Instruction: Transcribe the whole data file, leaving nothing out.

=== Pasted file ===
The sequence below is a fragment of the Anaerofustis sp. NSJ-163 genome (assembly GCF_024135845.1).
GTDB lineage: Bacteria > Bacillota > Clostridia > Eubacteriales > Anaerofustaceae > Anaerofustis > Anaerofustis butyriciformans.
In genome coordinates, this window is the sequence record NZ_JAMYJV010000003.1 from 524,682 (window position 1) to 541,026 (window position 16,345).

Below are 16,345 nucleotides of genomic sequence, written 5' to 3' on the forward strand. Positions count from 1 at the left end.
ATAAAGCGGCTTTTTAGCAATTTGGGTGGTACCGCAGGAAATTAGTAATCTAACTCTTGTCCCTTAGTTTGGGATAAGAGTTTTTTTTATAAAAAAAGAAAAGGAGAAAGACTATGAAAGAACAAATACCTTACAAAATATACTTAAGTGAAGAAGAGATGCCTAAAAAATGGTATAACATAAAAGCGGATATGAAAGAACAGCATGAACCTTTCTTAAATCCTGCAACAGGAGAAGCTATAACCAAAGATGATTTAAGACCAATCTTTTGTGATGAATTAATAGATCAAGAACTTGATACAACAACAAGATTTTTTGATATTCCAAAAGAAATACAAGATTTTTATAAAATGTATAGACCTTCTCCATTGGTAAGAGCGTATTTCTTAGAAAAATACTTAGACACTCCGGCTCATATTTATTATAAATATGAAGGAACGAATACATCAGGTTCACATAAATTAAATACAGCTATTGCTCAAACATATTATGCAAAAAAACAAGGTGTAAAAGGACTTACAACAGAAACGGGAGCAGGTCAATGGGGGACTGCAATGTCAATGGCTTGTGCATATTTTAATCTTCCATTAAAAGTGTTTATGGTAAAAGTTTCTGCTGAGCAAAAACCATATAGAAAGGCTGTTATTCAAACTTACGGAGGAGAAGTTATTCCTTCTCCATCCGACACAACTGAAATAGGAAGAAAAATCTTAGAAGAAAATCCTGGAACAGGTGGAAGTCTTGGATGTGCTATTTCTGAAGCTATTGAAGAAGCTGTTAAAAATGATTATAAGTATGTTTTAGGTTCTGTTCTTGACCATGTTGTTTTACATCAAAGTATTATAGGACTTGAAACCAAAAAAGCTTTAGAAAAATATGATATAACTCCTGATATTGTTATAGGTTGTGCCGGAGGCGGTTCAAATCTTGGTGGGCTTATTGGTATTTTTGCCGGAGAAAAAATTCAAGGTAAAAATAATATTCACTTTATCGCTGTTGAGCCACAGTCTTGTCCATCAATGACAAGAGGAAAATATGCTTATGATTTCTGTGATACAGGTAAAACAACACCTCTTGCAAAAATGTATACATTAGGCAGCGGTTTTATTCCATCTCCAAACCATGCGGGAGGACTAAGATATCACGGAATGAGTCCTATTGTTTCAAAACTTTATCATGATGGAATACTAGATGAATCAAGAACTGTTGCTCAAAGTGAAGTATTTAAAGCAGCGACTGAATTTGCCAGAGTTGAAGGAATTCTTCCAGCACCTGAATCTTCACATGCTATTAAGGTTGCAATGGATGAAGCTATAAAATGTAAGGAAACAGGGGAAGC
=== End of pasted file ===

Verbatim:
The sequence below is a fragment of the Anaerofustis sp. NSJ-163 genome (assembly GCF_024135845.1).
GTDB lineage: Bacteria > Bacillota > Clostridia > Eubacteriales > Anaerofustaceae > Anaerofustis > Anaerofustis butyriciformans.
In genome coordinates, this window is the sequence record NZ_JAMYJV010000003.1 from 524,682 (window position 1) to 541,026 (window position 16,345).

Below are 16,345 nucleotides of genomic sequence, written 5' to 3' on the forward strand. Positions count from 1 at the left end.
ATAAAGCGGCTTTTTAGCAATTTGGGTGGTACCGCAGGAAATTAGTAATCTAACTCTTGTCCCTTAGTTTGGGATAAGAGTTTTTTTTATAAAAAAAGAAAAGGAGAAAGACTATGAAAGAACAAATACCTTACAAAATATACTTAAGTGAAGAAGAGATGCCTAAAAAATGGTATAACATAAAAGCGGATATGAAAGAACAGCATGAACCTTTCTTAAATCCTGCAACAGGAGAAGCTATAACCAAAGATGATTTAAGACCAATCTTTTGTGATGAATTAATAGATCAAGAACTTGATACAACAACAAGATTTTTTGATATTCCAAAAGAAATACAAGATTTTTATAAAATGTATAGACCTTCTCCATTGGTAAGAGCGTATTTCTTAGAAAAATACTTAGACACTCCGGCTCATATTTATTATAAATATGAAGGAACGAATACATCAGGTTCACATAAATTAAATACAGCTATTGCTCAAACATATTATGCAAAAAAACAAGGTGTAAAAGGACTTACAACAGAAACGGGAGCAGGTCAATGGGGGACTGCAATGTCAATGGCTTGTGCATATTTTAATCTTCCATTAAAAGTGTTTATGGTAAAAGTTTCTGCTGAGCAAAAACCATATAGAAAGGCTGTTATTCAAACTTACGGAGGAGAAGTTATTCCTTCTCCATCCGACACAACTGAAATAGGAAGAAAAATCTTAGAAGAAAATCCTGGAACAGGTGGAAGTCTTGGATGTGCTATTTCTGAAGCTATTGAAGAAGCTGTTAAAAATGATTATAAGTATGTTTTAGGTTCTGTTCTTGACCATGTTGTTTTACATCAAAGTATTATAGGACTTGAAACCAAAAAAGCTTTAGAAAAATATGATATAACTCCTGATATTGTTATAGGTTGTGCCGGAGGCGGTTCAAATCTTGGTGGGCTTATTGGTATTTTTGCCGGAGAAAAAATTCAAGGTAAAAATAATATTCACTTTATCGCTGTTGAGCCACAGTCTTGTCCATCAATGACAAGAGGAAAATATGCTTATGATTTCTGTGATACAGGTAAAACAACACCTCTTGCAAAAATGTATACATTAGGCAGCGGTTTTATTCCATCTCCAAACCATGCGGGAGGACTAAGATATCACGGAATGAGTCCTATTGTTTCAAAACTTTATCATGATGGAATACTAGATGAATCAAGAACTGTTGCTCAAAGTGAAGTATTTAAAGCAGCGACTGAATTTGCCAGAGTTGAAGGAATTCTTCCAGCACCTGAATCTTCACATGCTATTAAGGTTGCAATGGATGAAGCTATAAAATGTAAGGAAACAGGGGAAGC